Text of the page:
Here it is.
And here’s the real Simon Schama effusing over a gallery room at the Tate Modern devoted to the canvases of Mark Rothko.
Forgive me for being a Cretan, but I have never entirely “gotten” all the things that people, including Simon Schama, read into Rothko’s canvases.
I do admit they’re haunting, though. But is that because they’re functioning as Rorschach tests, and we’re being primed to see them as allegories for the dark rooms of the soul?
Or, to switch the metaphor, when Schama suggests that such a canvas as the one below mediates “eternity,” is this an emperor actually absent clothes?
Rotate this Rothko canvas 90 degrees, and I suppose I see a blue version of the monolith in Stanley Kubrick’s 2001: A Space Odyssey. Therefore, I’ll cue an off-rendition of Thus Spoke Zarathustra (apparently a student orchestra channeling John Cage in Nietzschean struggle with Wagner), and, as the music plays, have another look at the Rothko painting. Feel free to do the same. Maybe we’ll then apprehend, in our deepest selves, what Rothko was trying to do.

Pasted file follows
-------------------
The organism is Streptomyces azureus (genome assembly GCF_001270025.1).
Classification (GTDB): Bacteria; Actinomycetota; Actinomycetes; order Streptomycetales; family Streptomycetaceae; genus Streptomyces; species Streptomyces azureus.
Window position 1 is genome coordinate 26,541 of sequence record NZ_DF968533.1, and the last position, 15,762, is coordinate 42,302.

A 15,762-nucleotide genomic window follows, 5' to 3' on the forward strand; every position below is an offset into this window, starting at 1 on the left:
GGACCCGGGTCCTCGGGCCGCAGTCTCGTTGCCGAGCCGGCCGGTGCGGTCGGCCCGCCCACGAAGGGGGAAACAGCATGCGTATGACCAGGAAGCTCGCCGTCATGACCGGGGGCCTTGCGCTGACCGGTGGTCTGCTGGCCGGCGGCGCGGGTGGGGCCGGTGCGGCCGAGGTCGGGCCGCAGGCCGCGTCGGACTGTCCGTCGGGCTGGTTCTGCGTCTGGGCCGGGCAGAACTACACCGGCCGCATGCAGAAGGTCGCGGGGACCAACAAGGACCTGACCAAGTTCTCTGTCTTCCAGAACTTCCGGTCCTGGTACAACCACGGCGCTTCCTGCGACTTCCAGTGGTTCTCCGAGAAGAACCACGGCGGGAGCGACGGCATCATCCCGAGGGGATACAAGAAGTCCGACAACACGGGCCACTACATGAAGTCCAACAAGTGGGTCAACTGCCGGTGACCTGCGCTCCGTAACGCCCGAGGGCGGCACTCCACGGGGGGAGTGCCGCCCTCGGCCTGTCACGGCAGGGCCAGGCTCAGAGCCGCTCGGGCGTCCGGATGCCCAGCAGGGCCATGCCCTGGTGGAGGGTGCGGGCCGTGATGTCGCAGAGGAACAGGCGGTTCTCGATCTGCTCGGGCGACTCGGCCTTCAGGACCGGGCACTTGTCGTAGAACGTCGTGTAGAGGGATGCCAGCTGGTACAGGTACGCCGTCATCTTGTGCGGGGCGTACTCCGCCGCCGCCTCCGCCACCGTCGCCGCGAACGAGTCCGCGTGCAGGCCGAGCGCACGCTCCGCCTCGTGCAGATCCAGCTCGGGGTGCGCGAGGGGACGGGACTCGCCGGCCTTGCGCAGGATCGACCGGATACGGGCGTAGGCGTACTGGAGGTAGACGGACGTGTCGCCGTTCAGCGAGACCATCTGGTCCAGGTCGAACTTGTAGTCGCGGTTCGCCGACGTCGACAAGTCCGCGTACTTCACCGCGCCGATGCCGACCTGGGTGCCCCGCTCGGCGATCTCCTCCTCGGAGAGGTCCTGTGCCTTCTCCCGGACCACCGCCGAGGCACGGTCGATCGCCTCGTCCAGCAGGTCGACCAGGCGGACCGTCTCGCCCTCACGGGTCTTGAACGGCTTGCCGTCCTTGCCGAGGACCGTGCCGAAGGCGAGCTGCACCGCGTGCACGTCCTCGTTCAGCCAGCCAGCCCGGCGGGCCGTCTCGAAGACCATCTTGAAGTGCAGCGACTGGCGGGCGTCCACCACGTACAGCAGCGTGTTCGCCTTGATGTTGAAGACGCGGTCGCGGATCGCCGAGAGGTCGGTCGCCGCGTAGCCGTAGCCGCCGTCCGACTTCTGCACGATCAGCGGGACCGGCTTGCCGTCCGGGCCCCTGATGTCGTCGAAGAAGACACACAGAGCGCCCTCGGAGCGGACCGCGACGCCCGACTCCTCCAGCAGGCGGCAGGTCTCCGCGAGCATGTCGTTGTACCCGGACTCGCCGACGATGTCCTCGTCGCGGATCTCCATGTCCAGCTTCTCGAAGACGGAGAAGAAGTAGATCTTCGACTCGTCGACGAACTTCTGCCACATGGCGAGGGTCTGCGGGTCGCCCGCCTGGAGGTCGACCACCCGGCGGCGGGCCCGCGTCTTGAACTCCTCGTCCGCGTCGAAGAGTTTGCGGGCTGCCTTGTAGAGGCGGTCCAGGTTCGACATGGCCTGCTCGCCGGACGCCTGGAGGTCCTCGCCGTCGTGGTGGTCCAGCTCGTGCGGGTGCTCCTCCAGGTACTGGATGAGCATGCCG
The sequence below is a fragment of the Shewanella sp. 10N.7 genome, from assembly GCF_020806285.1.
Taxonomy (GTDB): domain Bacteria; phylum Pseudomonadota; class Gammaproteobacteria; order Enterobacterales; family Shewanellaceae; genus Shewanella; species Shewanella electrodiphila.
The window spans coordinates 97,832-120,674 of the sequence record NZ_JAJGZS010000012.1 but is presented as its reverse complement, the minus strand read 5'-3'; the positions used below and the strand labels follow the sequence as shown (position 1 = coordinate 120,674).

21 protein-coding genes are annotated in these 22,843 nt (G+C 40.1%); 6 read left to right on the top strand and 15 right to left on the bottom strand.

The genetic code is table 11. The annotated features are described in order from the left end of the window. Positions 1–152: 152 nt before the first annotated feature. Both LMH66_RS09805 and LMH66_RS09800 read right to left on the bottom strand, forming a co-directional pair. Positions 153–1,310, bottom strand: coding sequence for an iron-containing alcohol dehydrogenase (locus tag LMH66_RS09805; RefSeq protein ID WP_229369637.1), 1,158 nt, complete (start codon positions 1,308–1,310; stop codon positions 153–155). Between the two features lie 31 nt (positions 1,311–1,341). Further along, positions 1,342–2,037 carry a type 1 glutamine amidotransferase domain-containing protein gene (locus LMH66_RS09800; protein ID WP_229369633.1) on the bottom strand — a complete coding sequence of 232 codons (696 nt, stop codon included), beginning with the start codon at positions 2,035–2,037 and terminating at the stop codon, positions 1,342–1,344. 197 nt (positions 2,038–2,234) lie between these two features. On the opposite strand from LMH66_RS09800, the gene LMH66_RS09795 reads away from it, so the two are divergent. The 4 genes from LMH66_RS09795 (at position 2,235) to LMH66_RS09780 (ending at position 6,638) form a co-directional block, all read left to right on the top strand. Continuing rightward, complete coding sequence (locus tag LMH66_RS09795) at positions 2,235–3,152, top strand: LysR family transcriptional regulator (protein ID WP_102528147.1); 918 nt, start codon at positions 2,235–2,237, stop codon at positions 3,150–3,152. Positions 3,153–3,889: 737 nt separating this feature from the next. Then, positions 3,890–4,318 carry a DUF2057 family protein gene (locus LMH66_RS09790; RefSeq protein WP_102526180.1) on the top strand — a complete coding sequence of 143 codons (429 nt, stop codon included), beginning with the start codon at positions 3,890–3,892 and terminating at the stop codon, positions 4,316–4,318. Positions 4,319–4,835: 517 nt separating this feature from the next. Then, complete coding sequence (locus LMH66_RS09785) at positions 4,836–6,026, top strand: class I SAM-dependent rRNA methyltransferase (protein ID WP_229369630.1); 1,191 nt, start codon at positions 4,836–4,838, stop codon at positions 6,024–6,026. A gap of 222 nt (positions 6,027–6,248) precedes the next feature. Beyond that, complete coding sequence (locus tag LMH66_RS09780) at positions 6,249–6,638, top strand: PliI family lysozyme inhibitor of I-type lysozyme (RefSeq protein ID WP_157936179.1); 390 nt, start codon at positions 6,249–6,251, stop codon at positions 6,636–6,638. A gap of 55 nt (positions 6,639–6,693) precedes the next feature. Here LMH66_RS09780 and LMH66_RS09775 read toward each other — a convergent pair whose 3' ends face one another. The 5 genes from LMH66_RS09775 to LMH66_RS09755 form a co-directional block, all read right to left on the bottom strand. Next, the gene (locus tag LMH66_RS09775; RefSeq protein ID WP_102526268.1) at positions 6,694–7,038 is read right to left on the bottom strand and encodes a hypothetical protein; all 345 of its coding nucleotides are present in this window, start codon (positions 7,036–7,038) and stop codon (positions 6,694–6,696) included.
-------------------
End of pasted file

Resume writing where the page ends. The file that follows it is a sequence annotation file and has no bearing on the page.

OK. This is getting weird. I looked at the Rothko again and now think I see a representation of the struggle of night, hanging heavy over an ocean, to break into dawn. I’m on the beach. The sand is purple with cold. I think, “Immersed in this present chill, a victory for light is coming soon.” But I don’t want it. I prefer Rothko’s darkness. I recall Camus’s The Stranger. I’m suddenly Meursault; an emotional vampire; a man who will one day murder another man—an Arab man—on a beach under the stark glare of the sun and feel nothing.
Where’s the power in a Rothko canvas? In the canvas, or the imagination?
Image sources: Wikipedia.